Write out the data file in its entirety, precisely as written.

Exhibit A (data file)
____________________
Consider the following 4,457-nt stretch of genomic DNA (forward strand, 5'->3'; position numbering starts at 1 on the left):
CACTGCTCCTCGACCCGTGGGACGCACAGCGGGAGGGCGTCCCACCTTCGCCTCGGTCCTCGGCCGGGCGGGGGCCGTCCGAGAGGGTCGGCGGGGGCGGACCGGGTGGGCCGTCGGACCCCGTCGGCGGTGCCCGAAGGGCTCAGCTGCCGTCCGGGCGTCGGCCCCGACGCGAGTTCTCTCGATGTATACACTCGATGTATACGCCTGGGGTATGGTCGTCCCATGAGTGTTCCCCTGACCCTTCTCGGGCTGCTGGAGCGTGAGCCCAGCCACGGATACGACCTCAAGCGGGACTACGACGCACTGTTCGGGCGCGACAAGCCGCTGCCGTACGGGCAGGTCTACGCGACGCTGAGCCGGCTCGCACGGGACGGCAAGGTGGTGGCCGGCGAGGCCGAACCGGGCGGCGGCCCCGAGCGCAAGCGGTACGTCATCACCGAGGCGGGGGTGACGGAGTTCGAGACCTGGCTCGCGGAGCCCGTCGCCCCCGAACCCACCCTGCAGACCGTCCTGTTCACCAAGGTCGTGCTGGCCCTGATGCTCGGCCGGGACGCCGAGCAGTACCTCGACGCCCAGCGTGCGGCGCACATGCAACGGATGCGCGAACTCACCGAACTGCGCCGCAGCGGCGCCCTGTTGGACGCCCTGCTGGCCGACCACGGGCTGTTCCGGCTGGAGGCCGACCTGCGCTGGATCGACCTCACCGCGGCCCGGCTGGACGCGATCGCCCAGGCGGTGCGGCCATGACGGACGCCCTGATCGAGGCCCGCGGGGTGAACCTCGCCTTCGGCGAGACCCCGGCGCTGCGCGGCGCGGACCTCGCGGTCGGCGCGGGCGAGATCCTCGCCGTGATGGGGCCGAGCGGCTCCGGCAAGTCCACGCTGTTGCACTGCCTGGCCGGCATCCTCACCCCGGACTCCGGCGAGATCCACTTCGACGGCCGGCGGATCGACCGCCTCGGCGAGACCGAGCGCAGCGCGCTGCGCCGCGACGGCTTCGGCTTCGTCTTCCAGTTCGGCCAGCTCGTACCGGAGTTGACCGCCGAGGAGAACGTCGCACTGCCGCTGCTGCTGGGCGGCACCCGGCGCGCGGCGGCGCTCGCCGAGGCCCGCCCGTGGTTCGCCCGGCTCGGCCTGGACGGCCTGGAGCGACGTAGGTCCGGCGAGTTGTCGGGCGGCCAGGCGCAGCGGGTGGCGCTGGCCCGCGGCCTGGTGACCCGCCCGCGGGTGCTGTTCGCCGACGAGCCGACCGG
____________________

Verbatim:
Consider the following 4,457-nt stretch of genomic DNA (forward strand, 5'->3'; position numbering starts at 1 on the left):
CACTGCTCCTCGACCCGTGGGACGCACAGCGGGAGGGCGTCCCACCTTCGCCTCGGTCCTCGGCCGGGCGGGGGCCGTCCGAGAGGGTCGGCGGGGGCGGACCGGGTGGGCCGTCGGACCCCGTCGGCGGTGCCCGAAGGGCTCAGCTGCCGTCCGGGCGTCGGCCCCGACGCGAGTTCTCTCGATGTATACACTCGATGTATACGCCTGGGGTATGGTCGTCCCATGAGTGTTCCCCTGACCCTTCTCGGGCTGCTGGAGCGTGAGCCCAGCCACGGATACGACCTCAAGCGGGACTACGACGCACTGTTCGGGCGCGACAAGCCGCTGCCGTACGGGCAGGTCTACGCGACGCTGAGCCGGCTCGCACGGGACGGCAAGGTGGTGGCCGGCGAGGCCGAACCGGGCGGCGGCCCCGAGCGCAAGCGGTACGTCATCACCGAGGCGGGGGTGACGGAGTTCGAGACCTGGCTCGCGGAGCCCGTCGCCCCCGAACCCACCCTGCAGACCGTCCTGTTCACCAAGGTCGTGCTGGCCCTGATGCTCGGCCGGGACGCCGAGCAGTACCTCGACGCCCAGCGTGCGGCGCACATGCAACGGATGCGCGAACTCACCGAACTGCGCCGCAGCGGCGCCCTGTTGGACGCCCTGCTGGCCGACCACGGGCTGTTCCGGCTGGAGGCCGACCTGCGCTGGATCGACCTCACCGCGGCCCGGCTGGACGCGATCGCCCAGGCGGTGCGGCCATGACGGACGCCCTGATCGAGGCCCGCGGGGTGAACCTCGCCTTCGGCGAGACCCCGGCGCTGCGCGGCGCGGACCTCGCGGTCGGCGCGGGCGAGATCCTCGCCGTGATGGGGCCGAGCGGCTCCGGCAAGTCCACGCTGTTGCACTGCCTGGCCGGCATCCTCACCCCGGACTCCGGCGAGATCCACTTCGACGGCCGGCGGATCGACCGCCTCGGCGAGACCGAGCGCAGCGCGCTGCGCCGCGACGGCTTCGGCTTCGTCTTCCAGTTCGGCCAGCTCGTACCGGAGTTGACCGCCGAGGAGAACGTCGCACTGCCGCTGCTGCTGGGCGGCACCCGGCGCGCGGCGGCGCTCGCCGAGGCCCGCCCGTGGTTCGCCCGGCTCGGCCTGGACGGCCTGGAGCGACGTAGGTCCGGCGAGTTGTCGGGCGGCCAGGCGCAGCGGGTGGCGCTGGCCCGCGGCCTGGTGACCCGCCCGCGGGTGCTGTTCGCCGACGAGCCGACCGG